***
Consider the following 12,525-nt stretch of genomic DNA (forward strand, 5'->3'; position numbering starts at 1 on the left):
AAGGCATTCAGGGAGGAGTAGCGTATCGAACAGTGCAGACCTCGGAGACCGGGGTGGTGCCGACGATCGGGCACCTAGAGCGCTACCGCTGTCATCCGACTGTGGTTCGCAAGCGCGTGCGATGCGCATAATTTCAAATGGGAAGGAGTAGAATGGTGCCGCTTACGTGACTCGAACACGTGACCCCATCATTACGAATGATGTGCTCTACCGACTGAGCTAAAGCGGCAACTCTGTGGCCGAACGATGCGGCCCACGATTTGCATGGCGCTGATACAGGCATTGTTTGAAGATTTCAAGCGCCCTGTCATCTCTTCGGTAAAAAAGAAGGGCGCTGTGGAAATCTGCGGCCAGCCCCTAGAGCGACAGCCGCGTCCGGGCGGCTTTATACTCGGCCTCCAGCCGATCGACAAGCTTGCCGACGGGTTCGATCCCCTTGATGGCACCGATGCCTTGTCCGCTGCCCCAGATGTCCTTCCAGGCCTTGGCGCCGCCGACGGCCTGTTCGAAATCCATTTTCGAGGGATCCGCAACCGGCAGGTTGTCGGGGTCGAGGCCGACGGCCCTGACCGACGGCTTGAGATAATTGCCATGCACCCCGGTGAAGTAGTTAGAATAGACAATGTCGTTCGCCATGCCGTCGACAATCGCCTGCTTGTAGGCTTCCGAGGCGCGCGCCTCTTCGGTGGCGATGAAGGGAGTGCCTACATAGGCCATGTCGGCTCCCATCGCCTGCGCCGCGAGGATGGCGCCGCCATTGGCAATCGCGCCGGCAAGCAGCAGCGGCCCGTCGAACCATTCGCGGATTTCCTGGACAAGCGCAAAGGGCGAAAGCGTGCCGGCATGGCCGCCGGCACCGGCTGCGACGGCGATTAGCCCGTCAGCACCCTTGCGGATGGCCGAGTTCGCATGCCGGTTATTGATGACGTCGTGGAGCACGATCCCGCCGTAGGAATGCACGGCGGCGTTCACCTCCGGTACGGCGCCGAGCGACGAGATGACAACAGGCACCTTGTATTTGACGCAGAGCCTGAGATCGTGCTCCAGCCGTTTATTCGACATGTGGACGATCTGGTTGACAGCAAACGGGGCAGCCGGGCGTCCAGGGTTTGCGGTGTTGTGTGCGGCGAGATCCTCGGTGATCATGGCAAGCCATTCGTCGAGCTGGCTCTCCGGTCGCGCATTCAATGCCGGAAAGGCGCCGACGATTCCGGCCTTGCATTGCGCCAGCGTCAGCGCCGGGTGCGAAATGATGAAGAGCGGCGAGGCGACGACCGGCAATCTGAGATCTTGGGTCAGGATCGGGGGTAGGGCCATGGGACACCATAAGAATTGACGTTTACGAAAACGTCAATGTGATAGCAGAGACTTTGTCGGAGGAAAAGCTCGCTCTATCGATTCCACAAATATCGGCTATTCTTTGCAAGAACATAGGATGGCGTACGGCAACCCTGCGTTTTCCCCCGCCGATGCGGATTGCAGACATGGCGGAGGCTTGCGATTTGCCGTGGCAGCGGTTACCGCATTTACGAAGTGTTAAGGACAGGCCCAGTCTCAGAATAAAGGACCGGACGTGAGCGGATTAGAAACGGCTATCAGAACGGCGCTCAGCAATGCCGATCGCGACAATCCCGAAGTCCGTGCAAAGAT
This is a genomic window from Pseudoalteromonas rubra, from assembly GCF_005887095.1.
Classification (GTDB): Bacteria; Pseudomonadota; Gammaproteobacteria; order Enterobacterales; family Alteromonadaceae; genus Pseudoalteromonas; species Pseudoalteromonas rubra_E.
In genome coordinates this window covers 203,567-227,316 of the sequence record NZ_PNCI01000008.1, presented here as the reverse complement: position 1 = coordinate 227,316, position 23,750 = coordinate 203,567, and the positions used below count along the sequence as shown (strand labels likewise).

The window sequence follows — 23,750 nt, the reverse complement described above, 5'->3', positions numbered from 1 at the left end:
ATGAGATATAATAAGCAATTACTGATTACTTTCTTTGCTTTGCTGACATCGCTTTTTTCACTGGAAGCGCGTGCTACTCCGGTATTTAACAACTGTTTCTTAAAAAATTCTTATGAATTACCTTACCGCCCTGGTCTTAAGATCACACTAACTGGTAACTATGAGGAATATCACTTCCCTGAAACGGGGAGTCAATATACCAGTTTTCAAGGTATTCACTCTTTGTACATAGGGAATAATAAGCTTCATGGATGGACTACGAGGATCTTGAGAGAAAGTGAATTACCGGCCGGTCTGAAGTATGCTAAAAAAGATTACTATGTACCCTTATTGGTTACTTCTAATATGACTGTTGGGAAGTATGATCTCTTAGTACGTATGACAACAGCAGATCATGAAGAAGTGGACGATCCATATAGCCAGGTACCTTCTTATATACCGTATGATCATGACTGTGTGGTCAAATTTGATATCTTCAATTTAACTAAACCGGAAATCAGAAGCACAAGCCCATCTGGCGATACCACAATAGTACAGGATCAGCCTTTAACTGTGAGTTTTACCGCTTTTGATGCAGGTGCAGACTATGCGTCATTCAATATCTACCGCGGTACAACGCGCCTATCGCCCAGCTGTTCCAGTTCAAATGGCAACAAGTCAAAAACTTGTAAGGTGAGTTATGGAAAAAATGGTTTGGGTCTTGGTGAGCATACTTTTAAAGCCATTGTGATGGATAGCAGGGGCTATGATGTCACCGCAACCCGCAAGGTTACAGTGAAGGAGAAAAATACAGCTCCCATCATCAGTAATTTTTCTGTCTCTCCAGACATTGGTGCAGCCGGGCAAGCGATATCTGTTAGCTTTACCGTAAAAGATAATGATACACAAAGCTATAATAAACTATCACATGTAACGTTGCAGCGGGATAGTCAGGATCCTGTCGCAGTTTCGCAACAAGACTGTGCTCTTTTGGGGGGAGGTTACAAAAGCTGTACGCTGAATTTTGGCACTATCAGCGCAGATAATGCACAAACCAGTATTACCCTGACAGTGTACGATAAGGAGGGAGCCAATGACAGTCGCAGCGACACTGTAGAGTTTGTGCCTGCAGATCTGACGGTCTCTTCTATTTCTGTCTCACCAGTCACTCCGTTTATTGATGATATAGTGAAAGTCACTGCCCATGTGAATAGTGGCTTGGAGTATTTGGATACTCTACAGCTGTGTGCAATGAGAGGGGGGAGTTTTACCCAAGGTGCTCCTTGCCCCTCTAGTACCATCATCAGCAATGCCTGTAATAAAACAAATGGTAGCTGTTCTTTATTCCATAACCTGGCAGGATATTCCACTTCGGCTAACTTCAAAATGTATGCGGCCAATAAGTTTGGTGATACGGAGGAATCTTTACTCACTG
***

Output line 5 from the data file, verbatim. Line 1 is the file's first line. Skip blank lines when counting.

In genome coordinates this window covers 203,567-227,316 of the sequence record NZ_PNCI01000008.1, presented here as the reverse complement: position 1 = coordinate 227,316, position 23,750 = coordinate 203,567, and the positions used below count along the sequence as shown (strand labels likewise).